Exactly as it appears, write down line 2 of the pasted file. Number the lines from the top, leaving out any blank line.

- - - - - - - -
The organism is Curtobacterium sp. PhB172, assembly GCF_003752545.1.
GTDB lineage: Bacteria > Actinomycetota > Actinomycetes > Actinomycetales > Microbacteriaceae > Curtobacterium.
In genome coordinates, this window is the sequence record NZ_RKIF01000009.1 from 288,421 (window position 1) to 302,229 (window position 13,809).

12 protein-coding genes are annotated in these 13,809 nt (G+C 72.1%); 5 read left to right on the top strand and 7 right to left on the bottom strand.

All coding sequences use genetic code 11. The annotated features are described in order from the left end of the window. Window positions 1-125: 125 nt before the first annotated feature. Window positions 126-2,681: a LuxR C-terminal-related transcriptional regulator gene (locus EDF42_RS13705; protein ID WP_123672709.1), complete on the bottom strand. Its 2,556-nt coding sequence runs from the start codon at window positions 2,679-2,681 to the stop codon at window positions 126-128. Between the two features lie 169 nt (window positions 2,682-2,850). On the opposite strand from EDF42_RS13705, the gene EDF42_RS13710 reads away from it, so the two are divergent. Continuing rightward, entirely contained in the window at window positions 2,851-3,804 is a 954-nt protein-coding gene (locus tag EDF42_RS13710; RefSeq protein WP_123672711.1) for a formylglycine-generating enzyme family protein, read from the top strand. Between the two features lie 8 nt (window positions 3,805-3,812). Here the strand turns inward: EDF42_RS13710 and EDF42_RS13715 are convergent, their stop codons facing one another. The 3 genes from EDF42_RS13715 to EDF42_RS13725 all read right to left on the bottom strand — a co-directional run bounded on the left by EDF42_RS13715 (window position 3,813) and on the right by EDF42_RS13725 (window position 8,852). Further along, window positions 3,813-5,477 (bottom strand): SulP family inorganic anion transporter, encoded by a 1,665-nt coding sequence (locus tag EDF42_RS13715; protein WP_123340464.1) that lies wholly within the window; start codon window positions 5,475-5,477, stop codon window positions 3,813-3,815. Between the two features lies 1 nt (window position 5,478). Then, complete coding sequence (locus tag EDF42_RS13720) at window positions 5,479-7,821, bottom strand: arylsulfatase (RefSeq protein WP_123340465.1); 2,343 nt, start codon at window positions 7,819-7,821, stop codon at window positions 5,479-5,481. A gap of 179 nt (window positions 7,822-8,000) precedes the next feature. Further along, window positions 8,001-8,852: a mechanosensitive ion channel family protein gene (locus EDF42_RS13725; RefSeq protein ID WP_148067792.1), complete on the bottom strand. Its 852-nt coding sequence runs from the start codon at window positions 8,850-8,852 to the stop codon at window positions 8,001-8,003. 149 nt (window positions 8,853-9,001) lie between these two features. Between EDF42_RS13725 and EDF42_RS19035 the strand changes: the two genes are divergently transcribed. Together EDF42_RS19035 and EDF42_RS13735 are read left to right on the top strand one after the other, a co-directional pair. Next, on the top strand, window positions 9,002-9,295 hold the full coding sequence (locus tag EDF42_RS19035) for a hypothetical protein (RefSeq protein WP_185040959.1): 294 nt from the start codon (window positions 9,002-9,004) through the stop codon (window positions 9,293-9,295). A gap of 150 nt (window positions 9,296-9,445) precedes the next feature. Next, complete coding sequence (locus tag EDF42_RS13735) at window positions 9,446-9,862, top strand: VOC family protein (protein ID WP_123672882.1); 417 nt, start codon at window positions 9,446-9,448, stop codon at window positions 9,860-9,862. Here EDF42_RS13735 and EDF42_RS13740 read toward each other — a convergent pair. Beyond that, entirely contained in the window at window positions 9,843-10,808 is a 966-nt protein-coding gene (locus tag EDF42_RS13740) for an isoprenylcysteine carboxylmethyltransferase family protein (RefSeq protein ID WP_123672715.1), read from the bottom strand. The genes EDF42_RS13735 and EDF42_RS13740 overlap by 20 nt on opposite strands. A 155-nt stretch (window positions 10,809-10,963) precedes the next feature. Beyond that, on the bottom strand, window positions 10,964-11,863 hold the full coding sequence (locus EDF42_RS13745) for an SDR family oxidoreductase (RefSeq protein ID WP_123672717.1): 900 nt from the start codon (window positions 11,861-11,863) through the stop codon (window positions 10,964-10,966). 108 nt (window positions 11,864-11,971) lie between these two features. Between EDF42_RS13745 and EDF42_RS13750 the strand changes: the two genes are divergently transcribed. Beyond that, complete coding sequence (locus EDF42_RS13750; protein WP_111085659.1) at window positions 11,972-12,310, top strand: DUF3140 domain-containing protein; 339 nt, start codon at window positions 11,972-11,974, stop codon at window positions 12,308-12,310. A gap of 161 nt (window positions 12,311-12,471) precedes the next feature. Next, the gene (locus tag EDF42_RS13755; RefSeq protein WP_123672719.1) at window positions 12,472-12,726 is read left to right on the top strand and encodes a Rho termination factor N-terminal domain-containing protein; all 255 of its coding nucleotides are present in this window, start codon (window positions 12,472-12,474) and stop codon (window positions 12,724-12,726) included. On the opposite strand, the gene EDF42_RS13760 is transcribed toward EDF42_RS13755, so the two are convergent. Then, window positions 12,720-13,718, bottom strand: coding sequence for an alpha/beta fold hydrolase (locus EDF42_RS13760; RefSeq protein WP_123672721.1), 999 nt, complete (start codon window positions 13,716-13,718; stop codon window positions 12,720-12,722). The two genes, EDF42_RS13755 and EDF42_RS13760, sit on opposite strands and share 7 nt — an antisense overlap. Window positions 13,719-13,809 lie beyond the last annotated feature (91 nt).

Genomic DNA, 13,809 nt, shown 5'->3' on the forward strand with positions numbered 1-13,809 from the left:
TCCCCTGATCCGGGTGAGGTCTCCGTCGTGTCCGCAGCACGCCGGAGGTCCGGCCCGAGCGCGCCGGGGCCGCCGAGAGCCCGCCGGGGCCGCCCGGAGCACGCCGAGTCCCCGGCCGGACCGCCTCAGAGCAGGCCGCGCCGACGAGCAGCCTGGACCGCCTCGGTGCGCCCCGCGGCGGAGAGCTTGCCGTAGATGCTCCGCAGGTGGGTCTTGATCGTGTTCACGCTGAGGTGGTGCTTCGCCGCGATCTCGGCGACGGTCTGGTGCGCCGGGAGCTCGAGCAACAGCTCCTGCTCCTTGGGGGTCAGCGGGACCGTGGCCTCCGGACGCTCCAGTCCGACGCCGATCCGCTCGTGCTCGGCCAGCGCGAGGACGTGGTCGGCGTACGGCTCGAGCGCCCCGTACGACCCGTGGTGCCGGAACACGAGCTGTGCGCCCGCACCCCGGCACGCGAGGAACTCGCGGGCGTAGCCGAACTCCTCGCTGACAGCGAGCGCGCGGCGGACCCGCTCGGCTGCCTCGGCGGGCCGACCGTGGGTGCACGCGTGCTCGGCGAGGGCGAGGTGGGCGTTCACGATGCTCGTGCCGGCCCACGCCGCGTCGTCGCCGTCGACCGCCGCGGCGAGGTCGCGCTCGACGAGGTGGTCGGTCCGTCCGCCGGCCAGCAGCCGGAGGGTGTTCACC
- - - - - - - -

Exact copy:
GTDB lineage: Bacteria > Actinomycetota > Actinomycetes > Actinomycetales > Microbacteriaceae > Curtobacterium.